By Brian Parks; Directed by Ian W. Hill
Produced by Gemini CollisionWorks
Off Off Broadway, Play
Runs through 2.18.17
The Brick, 579 Metropolitan Avenue, Brooklyn
by Piper Rasmussen on 2.6.17
Fred Backus and Derrick Peterson in Enterprise. Photo by Ian W. Hill.
BOTTOM LINE: Brian Parks's new play about business culture does anything but dignify the rat race.
If theatre aims to question what we find normal, there's nothing more normal for many New Yorkers than the language and habits of office culture. Like the four characters in Enterprise, the androgynous Landry (Adam Files), Owens (Alyssa Simon), Sanders (Fred Backus), and Weaver (Derrick Peterson), a day is spent moving through a series of well-rehearsed stock jokes around requesting copier toner, running downstairs for coffee, and discussing the latest best-selling work philosophy book over plastic-covered proposals.
Enterprise jumps out of the starting gate, grinding these normalcies into absurdities using shorthand. As the four characters ride in an elevator up to the high floor of their office building, where they work in some vague white-collar capacity to provide some unexplained good or service to the masses, they discuss a recent conference in rapid-fire sentence fragments: "People like handouts," "Pointing at things," and "On daises" communicate complete thoughts as the elevator doors open.
The design of this office is similarly abbreviated. The Brick's mostly-black box space contains four schoolroom-sized desks with small office lamps and folders sitting in small neat piles. This seems to be a pre-computer world, or an alternate universe where neither the computer nor the typewriter were invented, but the copier reigns supreme. It's difficult to place the company in time. The lighting is dim and yellow, conjuring up visions of Dickensian poverty and The Producers' "Unhappy" bullpen environment, rather than the glass and fluorescence that appear in the language of Enterprise. It's a testament to the language that the contradiction of the space can be easily ignored.
Parks' writing has been compared to Ionesco's, and shares its habit of removing its characters' filters to drive the action. A lack of diplomacy in the workplace speeds up normal behavior and quickly spins scenes out of control. Perhaps this is why Enterprise can't linger on any one thought or beat. There are perhaps fifty scenes in this seventy-minute comedy, as small office rituals fly off the handle and are reset in blackout under bouncy music.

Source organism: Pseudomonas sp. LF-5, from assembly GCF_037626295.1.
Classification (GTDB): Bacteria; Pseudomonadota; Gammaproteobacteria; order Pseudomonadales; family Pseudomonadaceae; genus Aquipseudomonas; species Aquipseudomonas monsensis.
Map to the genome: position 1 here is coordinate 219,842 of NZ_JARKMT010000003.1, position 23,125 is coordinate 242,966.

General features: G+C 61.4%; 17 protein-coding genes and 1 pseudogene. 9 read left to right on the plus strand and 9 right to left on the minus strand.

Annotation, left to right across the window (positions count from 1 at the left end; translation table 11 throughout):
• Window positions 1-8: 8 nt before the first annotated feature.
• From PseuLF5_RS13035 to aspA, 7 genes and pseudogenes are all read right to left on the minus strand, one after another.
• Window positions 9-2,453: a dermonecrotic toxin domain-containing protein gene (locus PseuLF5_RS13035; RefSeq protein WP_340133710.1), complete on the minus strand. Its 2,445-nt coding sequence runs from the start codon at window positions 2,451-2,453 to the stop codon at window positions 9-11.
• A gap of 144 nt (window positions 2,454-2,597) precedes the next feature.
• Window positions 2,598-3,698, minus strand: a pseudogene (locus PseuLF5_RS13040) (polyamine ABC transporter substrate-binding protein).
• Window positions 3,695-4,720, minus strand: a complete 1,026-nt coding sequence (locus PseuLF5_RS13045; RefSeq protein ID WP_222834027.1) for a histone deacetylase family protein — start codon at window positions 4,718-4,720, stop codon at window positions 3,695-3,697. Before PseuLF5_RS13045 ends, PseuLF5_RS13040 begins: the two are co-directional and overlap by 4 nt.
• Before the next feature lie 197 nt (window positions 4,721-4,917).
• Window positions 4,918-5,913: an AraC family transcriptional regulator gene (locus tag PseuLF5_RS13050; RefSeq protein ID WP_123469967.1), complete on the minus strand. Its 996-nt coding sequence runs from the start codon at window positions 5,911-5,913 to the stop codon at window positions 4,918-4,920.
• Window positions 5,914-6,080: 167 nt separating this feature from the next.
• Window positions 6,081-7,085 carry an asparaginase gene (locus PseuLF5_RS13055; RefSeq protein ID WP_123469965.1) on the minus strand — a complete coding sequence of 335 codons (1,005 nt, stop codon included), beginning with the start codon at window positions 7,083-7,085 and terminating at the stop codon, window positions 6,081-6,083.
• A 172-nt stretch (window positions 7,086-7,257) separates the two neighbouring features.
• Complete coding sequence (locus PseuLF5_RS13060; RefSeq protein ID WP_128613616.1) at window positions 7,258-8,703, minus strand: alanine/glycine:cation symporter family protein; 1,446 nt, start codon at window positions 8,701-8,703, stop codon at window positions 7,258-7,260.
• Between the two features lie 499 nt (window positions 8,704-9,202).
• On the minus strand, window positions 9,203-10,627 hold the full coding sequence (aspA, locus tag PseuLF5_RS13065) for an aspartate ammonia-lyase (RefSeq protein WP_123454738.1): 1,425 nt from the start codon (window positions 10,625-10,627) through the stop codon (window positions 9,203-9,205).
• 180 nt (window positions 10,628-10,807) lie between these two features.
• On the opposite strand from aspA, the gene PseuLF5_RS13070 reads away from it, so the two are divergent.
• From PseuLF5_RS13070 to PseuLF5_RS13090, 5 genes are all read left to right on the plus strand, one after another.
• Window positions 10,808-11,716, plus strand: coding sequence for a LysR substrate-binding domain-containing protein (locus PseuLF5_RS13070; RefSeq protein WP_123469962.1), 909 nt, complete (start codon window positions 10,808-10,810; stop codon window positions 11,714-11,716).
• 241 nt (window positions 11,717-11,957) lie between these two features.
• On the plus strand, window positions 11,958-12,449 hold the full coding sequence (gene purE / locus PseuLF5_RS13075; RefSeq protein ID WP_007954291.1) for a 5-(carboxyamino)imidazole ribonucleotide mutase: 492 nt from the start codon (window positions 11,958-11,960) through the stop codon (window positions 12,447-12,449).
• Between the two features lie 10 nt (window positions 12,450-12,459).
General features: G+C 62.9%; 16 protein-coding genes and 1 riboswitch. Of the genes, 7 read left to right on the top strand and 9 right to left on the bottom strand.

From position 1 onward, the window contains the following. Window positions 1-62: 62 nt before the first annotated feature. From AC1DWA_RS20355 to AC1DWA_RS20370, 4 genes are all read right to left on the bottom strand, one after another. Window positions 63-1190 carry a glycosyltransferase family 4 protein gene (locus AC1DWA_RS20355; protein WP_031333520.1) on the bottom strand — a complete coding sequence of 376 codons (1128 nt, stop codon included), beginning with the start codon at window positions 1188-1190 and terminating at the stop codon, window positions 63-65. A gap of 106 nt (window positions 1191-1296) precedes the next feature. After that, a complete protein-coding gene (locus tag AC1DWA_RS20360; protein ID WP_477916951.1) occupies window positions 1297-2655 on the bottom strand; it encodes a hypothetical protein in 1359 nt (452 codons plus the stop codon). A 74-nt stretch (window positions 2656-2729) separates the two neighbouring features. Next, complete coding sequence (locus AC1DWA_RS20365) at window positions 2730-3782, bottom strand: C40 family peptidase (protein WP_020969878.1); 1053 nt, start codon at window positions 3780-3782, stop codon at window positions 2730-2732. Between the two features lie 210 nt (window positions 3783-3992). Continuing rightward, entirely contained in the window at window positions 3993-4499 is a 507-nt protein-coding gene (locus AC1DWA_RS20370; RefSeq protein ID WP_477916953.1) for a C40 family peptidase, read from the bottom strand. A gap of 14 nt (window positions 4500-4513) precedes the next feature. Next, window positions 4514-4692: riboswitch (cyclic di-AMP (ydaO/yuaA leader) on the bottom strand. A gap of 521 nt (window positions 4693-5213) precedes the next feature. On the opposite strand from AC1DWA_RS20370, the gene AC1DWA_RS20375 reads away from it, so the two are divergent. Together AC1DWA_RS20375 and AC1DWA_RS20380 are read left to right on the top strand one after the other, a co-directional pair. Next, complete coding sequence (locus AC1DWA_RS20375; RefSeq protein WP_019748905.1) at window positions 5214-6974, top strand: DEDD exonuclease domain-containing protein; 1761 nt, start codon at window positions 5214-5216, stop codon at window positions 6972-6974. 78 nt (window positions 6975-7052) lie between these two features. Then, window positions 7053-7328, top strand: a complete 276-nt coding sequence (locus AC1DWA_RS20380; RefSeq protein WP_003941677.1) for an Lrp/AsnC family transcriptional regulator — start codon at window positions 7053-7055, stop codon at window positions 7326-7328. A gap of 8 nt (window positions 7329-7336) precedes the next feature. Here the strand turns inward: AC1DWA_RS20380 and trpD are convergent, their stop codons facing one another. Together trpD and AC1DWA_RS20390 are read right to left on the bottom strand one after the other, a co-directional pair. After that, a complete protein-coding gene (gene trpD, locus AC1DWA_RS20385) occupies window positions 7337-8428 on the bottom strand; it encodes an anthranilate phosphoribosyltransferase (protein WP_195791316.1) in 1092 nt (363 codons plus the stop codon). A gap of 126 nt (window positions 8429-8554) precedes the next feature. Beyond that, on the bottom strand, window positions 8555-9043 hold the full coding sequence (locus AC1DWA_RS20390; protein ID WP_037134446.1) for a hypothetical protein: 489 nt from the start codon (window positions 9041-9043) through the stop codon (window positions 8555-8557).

Apart from this speed and choppiness, the structure of Enterprise comes straight out of Aristotle's handbook for tragedy. The company is doing well; then the company faces a crisis. Owens, Weaver, Sanders, and Landry interchangeably work together to write a proposal that will save the company with the hope of personal reward and advancement, and then the group fractures. What goes up must come down.
Disembodied capitalism has always been low-hanging fruit for artists. Modern neo-liberalism adds some relevance to this work, but otherwise it might have appeared onstage ten, twenty, or thirty years ago. It doesn't attempt to address or pinpoint the particular office behaviors of, for example, a startup workplace, or one in crisis for any political reason. It just highlights the comedic despair and disembodiment caused by "business as usual"—a sort of short-form, Ionesco-flavored take on The Office. It's a good time and perhaps a reminder of the strangeness of that kind of life for those who live it every day. Those who don't recognize their coworkers or themselves in Landry, Owens, Weaver or Sanders will still have fun with phrases like "The Chairman, his clear blue eyes... like sea ice," and deconstructed reflections on paperclips.
(Enterprise plays at the Brick, 579 Metropolitan Avenue, through February 18, 2017. The running time is one hour and ten minutes with no intermission. Performances are Mondays, Thursdays, Fridays, and Saturdays at 8. Additional Sunday performances: February 5 at 8 and February 12 at 4. Tickets are $18 and can be purchased at bricktheater.com or by calling 866-811-4111.)
Enterprise is by Brian Parks. Direction and Lighting Design by Ian W. Hill. Costume Design by Kaitlyn Day. Set Design and Assistant Direction by Berit Johnson.
The cast is Fred Backus, Adam Files, Derrick Peterson, and Alyssa Simon.